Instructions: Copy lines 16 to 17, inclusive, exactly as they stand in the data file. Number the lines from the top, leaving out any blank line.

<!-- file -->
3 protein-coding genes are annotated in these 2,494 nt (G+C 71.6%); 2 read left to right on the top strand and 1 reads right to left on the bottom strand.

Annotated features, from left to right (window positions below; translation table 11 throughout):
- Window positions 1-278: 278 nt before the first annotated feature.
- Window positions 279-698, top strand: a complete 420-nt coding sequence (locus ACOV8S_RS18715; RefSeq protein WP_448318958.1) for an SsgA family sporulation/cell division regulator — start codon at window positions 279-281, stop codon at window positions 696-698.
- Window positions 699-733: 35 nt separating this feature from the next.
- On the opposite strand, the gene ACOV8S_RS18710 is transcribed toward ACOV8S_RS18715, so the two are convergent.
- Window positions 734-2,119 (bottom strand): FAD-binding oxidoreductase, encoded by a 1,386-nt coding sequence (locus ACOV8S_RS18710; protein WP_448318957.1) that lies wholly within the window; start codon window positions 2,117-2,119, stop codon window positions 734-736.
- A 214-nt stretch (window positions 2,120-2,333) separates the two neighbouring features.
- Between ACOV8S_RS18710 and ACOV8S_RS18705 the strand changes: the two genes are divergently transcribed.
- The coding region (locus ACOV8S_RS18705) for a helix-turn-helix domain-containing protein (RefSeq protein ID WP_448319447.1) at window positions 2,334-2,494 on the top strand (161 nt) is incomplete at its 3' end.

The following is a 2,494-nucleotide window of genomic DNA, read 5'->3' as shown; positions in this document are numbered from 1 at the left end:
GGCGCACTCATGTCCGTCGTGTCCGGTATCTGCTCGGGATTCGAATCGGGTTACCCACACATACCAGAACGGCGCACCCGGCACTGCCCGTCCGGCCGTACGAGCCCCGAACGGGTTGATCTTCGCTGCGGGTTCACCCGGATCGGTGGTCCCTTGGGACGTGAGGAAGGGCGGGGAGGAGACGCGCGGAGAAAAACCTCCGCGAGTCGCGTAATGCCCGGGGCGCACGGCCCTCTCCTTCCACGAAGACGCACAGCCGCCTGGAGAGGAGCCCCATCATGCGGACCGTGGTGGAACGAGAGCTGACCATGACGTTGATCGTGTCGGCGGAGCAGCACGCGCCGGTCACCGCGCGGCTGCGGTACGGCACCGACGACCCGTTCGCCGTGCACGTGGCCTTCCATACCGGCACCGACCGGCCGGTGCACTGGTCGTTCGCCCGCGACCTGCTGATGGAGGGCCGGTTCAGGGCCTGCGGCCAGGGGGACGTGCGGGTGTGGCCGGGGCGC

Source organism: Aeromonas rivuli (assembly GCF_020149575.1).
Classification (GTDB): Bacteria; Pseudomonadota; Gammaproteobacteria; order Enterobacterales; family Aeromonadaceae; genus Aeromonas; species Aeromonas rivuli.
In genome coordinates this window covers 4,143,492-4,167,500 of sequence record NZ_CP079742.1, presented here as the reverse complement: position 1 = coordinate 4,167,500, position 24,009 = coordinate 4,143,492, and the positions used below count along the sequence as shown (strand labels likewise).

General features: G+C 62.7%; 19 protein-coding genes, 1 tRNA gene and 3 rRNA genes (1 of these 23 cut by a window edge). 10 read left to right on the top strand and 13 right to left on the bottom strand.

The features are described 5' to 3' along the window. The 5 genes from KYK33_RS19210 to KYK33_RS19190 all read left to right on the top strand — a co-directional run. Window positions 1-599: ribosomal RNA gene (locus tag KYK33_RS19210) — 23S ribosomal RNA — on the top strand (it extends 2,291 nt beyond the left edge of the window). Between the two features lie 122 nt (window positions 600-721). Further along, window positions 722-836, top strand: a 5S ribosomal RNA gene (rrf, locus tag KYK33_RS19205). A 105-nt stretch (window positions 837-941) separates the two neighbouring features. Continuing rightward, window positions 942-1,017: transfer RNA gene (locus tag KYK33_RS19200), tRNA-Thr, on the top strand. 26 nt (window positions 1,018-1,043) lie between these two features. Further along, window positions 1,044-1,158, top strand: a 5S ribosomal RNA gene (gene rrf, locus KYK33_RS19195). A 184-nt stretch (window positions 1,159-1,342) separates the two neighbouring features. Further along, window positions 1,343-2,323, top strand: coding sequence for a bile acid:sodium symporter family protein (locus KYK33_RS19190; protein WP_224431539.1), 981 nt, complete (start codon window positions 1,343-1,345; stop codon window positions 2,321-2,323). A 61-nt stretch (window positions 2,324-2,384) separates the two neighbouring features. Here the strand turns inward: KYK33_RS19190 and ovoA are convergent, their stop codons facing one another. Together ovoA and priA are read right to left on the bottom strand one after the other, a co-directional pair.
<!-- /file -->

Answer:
General features: G+C 62.7%; 19 protein-coding genes, 1 tRNA gene and 3 rRNA genes (1 of these 23 cut by a window edge). 10 read left to right on the top strand and 13 right to left on the bottom strand.

The features are described 5' to 3' along the window. The 5 genes from KYK33_RS19210 to KYK33_RS19190 all read left to right on the top strand — a co-directional run. Window positions 1-599: ribosomal RNA gene (locus tag KYK33_RS19210) — 23S ribosomal RNA — on the top strand (it extends 2,291 nt beyond the left edge of the window). Between the two features lie 122 nt (window positions 600-721). Further along, window positions 722-836, top strand: a 5S ribosomal RNA gene (rrf, locus tag KYK33_RS19205). A 105-nt stretch (window positions 837-941) separates the two neighbouring features. Continuing rightward, window positions 942-1,017: transfer RNA gene (locus tag KYK33_RS19200), tRNA-Thr, on the top strand. 26 nt (window positions 1,018-1,043) lie between these two features. Further along, window positions 1,044-1,158, top strand: a 5S ribosomal RNA gene (gene rrf, locus KYK33_RS19195). A 184-nt stretch (window positions 1,159-1,342) separates the two neighbouring features. Further along, window positions 1,343-2,323, top strand: coding sequence for a bile acid:sodium symporter family protein (locus KYK33_RS19190; protein WP_224431539.1), 981 nt, complete (start codon window positions 1,343-1,345; stop codon window positions 2,321-2,323). A 61-nt stretch (window positions 2,324-2,384) separates the two neighbouring features. Here the strand turns inward: KYK33_RS19190 and ovoA are convergent, their stop codons facing one another. Together ovoA and priA are read right to left on the bottom strand one after the other, a co-directional pair.